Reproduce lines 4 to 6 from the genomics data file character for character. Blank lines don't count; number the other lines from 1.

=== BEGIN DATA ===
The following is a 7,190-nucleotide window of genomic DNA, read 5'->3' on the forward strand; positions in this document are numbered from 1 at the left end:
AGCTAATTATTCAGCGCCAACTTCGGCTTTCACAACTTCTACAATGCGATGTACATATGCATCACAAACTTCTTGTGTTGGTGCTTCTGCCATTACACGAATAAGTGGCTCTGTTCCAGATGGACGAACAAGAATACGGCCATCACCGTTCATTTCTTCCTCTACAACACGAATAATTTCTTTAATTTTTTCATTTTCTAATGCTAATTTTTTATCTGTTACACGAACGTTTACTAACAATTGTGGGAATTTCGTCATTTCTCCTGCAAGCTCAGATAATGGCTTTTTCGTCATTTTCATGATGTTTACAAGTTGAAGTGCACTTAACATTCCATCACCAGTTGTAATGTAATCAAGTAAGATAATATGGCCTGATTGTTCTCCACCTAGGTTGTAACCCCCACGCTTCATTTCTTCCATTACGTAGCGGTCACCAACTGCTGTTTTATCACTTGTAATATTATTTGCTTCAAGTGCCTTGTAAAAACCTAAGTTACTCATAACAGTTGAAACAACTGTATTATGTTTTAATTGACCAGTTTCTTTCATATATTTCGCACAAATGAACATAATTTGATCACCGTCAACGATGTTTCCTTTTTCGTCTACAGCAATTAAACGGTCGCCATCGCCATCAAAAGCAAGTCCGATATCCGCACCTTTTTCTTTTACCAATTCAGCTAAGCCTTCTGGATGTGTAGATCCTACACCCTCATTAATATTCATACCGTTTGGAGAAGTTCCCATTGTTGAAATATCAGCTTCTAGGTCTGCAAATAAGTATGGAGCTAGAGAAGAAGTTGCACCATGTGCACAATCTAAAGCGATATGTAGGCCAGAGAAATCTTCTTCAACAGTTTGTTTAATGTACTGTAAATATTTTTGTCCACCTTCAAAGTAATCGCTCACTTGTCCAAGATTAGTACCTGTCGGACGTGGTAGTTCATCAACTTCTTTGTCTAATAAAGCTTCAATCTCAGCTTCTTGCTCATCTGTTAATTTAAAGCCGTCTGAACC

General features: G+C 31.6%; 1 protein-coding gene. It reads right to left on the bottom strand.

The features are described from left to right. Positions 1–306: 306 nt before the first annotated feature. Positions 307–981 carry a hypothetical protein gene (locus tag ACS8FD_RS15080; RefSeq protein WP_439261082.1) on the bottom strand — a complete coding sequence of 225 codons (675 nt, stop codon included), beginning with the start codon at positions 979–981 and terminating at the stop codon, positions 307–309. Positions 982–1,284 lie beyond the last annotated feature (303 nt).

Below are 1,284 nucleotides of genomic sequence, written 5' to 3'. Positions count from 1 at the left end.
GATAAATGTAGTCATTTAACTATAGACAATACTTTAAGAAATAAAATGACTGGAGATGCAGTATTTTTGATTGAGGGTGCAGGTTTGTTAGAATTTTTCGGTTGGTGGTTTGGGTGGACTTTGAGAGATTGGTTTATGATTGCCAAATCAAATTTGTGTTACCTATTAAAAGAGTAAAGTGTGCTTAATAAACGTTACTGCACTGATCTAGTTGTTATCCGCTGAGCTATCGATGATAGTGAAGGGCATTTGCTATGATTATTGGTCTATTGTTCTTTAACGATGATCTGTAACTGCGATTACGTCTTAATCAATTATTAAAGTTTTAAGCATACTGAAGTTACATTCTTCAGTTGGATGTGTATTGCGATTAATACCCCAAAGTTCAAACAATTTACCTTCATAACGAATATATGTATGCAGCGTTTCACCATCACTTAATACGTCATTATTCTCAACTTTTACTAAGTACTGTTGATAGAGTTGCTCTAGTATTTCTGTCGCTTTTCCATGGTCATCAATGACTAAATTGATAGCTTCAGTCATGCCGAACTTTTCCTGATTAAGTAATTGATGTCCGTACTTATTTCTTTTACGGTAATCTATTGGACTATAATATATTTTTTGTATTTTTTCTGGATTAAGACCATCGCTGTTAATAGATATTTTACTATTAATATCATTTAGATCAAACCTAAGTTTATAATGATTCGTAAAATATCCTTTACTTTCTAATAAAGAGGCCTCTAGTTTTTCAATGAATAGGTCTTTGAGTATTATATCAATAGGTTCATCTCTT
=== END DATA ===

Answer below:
The features are described from left to right. Positions 1–306: 306 nt before the first annotated feature. Positions 307–981 carry a hypothetical protein gene (locus tag ACS8FD_RS15080; RefSeq protein WP_439261082.1) on the bottom strand — a complete coding sequence of 225 codons (675 nt, stop codon included), beginning with the start codon at positions 979–981 and terminating at the stop codon, positions 307–309. Positions 982–1,284 lie beyond the last annotated feature (303 nt).

Below are 1,284 nucleotides of genomic sequence, written 5' to 3'. Positions count from 1 at the left end.
GATAAATGTAGTCATTTAACTATAGACAATACTTTAAGAAATAAAATGACTGGAGATGCAGTATTTTTGATTGAGGGTGCAGGTTTGTTAGAATTTTTCGGTTGGTGGTTTGGGTGGACTTTGAGAGATTGGTTTATGATTGCCAAATCAAATTTGTGTTACCTATTAAAAGAGTAAAGTGTGCTTAATAAACGTTACTGCACTGATCTAGTTGTTATCCGCTGAGCTATCGATGATAGTGAAGGGCATTTGCTATGATTATTGGTCTATTGTTCTTTAACGATGATCTGTAACTGCGATTACGTCTTAATCAATTATTAAAGTTTTAAGCATACTGAAGTTACATTCTTCAGTTGGATGTGTATTGCGATTAATACCCCAAAGTTCAAACAATTTACCTTCATAACGAATATATGTATGCAGCGTTTCACCATCACTTAATACGTCATTATTCTCAACTTTTACTAAGTACTGTTGATAGAGTTGCTCTAGTATTTCTGTCGCTTTTCCATGGTCATCAATGACTAAATTGATAGCTTCAGTCATGCCGAACTTTTCCTGATTAAGTAATTGATGTCCGTACTTATTTCTTTTACGGTAATCTATTGGACTATAATATATTTTTTGTATTTTTTCTGGATTAAGACCATCGCTGTTAATAGATATTTTACTATTAATATCATTTAGATCAAACCTAAGTTTATAATGATTCGTAAAATATCCTTTACTTTCTAATAAAGAGGCCTCTAGTTTTTCAATGAATAGGTCTTTGAGTATTATATCAATAGGTTCATCTCTT